We began our Sicilian adventure in Palermo, and were instantly taken with the gritty beauty of this city.

We spent our first day wandering through the street market. I had been wanting to buy some new sandals and things were cheap. My sandal shopping was prompted by one of Shane's recent comments to me. In Venice one night Shane looked at my "admittedly-dorky- but-totally-comfortable-for-lots-and-lots-of-walking" sandals and said "Are you going to wear those sandals when we get home too?"

It's hard for a backpacker (errr...rolling suitcase/backpacker) to keep up with the fashionable Italians, but a pair of slightly less practical sandals was a good start.

We also happened upon this in an alley after the market closed.

Living in East Van I have seen many different things in alleys, but a severed swordfish head was a first for me.

Shane got practically giddy when we saw this:

We also sampled some amazing Sicilian food. We had Arancini balls (stuffed, fried rice balls), Pane e Panelle (chick pea fritters), and the delicious potato croquettes. What we did not try, but was fascinating to watch being prepared was the street vendor's beef spleen sandwiches.

Watching a vendor make one of these sandwiches was graceful affair - almost like a dance with beef spleen as the partner ( I wouldn't hold my breath for it to appear on Dancing with the Stars any time soon).

Our mission in our first days in Palermo was to secure a rental car as my old friend Jill (world-traveler extraordinaire) would be meeting up with us for the first week of our Sicilian travels and we had big plans to drive around the island.

Finding a car was hard. Most companies were completely sold out, or if they had any cars left they were horrendously expensive and/or the business itself seemed sketchy according to travel site reviews.

Luckily, when Shane went exploring he happened upon a independent car rental agency that was able to provide us with a car for a reasonable price. It took a few days longer than we had planned on to actually receive the car and the car rental agency tried to explain things to us via Google Translate. When you see the words "big MISHAP" show up in the translation you know things just aren't going smoothly.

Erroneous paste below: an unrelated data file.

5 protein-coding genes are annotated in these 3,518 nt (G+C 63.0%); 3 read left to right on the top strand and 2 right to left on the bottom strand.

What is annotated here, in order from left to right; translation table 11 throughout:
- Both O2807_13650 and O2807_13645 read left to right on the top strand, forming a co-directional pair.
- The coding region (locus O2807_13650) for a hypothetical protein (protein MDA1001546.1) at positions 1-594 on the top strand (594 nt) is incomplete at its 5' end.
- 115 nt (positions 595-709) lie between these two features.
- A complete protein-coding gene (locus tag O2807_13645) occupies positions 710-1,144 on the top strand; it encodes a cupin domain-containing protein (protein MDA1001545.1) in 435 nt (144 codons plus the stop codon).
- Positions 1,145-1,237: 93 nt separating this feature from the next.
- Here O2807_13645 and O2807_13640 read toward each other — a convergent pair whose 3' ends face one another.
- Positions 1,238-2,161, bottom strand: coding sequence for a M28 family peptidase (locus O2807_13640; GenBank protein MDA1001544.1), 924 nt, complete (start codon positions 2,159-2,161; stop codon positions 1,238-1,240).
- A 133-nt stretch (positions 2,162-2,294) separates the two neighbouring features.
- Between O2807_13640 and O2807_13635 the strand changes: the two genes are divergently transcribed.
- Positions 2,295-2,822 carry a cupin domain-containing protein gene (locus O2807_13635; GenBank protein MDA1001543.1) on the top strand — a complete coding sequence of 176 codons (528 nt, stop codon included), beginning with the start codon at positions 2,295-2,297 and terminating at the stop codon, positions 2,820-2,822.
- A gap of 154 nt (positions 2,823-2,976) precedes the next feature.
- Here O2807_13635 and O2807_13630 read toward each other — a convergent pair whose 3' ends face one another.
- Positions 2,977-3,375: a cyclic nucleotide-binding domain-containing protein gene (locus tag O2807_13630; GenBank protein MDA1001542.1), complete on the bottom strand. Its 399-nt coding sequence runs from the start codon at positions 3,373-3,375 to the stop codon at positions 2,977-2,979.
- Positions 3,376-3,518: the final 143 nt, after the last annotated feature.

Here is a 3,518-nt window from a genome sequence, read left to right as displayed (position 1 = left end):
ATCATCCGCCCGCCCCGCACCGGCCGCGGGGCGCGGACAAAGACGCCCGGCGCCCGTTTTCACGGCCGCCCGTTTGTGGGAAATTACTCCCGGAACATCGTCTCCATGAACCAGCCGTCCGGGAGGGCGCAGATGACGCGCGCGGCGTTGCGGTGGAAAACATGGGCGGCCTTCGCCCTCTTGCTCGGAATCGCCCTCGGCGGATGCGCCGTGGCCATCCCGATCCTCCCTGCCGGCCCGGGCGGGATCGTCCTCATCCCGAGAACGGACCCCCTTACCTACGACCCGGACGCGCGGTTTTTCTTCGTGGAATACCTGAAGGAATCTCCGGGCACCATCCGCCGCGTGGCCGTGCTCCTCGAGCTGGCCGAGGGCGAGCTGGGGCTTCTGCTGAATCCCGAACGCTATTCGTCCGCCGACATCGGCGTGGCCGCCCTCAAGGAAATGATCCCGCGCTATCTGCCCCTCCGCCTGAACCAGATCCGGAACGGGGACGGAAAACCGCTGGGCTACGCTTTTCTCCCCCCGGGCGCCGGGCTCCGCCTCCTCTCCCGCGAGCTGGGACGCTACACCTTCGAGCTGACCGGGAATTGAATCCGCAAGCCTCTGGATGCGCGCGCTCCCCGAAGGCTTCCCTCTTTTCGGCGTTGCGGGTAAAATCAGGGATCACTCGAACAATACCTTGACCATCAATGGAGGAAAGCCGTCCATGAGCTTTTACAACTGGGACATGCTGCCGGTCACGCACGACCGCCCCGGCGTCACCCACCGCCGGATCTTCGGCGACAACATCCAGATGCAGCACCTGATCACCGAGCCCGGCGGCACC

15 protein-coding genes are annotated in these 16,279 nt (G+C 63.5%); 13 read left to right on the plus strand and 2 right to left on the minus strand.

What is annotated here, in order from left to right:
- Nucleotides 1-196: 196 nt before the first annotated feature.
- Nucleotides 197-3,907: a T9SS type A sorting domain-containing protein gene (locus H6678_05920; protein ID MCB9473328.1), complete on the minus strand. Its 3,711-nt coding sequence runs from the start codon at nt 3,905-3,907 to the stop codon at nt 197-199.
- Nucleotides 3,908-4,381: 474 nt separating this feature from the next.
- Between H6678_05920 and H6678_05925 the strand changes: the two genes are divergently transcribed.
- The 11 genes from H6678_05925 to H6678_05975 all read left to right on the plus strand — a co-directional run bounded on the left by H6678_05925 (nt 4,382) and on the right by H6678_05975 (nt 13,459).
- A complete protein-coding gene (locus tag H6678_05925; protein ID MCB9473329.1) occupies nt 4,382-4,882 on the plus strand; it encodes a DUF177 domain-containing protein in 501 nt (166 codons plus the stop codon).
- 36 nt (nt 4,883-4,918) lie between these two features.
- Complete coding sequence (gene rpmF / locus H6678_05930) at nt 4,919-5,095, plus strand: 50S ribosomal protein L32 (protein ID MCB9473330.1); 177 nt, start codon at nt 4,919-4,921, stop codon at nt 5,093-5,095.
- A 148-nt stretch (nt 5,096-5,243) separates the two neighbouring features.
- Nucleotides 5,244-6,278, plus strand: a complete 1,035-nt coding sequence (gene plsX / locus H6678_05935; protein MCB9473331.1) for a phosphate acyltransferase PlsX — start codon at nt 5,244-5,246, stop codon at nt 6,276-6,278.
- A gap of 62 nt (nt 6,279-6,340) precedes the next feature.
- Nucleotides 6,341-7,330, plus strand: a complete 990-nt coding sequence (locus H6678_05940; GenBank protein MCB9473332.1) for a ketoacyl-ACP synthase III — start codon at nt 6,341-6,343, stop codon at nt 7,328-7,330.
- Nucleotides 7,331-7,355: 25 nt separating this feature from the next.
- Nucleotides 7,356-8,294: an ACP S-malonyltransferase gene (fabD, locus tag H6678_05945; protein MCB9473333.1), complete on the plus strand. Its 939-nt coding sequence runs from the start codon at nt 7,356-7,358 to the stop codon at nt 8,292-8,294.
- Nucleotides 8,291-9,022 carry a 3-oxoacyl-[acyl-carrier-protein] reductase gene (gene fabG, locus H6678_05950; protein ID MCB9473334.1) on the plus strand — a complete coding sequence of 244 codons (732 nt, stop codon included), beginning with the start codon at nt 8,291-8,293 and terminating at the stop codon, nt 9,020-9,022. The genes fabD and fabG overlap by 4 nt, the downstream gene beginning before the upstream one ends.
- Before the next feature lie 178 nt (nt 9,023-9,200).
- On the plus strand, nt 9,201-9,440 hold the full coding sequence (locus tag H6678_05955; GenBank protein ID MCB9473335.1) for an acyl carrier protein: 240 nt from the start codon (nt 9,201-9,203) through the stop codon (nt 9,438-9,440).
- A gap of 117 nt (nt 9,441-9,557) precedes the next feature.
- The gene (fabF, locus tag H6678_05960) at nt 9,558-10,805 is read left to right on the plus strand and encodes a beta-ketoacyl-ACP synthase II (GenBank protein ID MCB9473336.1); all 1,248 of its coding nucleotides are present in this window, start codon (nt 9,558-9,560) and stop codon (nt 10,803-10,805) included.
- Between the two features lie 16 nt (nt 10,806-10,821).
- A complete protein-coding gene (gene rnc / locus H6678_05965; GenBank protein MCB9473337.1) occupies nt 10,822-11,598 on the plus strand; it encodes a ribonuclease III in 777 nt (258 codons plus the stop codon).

But at last, we were off. Because we had a car we were able to drive around the countryside looking for B&Bs and farmstays to bed down in for the night.

The first night we stayed in a wonderful house on a olive/fig farm.

Beautiful pomegranates were also growing on the farm.

We also encountered this fantastic gas station created roadside attraction. Celebrity statues in plexiglass!

View from castle town Erice.

We visited the ruins of Selinunte.

I was nearly ready to rip up all the hardwood floor in our apartment and put down mosaics after we visited Villa Romana del Casale which features 3500 square metres of illustrative mosaics that were buried under mud for 700 years. The most famous mosaic features these ten bikini- clad babes.

Views from Mt. Etna, Europe's largest active Volcano.

And it was always time for a swim when you saw a beach like this.

Yet another beautiful farmstay.

And the highlight of our Sicilian trip was a town not found in any Lonely Planet or Rick Steve's Italian guidebook - a town called Marianopoli. Marianopoli is the hometown of my grandfather, and the location of my Sicilian family we were meeting for the first time.

We stayed with our hosts Rose and Rosario. They took us out to visit the historic churches, the local archaeological museum, and a cave that was lived in in prehistoric times. But the best part was visiting their farm. Here we saw almonds, figs, olives, tomatoes, pine nuts, and my personal favourite, prickly pears.

Almonds ready to harvest.

Rosario using a hammer to open the almond shells.

Picking figs.

Saying goodbye to everyone at the end of our visit was hard, but they sent us on our way with a huge care package of fresh almonds, figs, prickly pears, biscotti, and a new collection of family memories.

Tuesday, August 24, 2010

Venice: Look Ma! No Cars!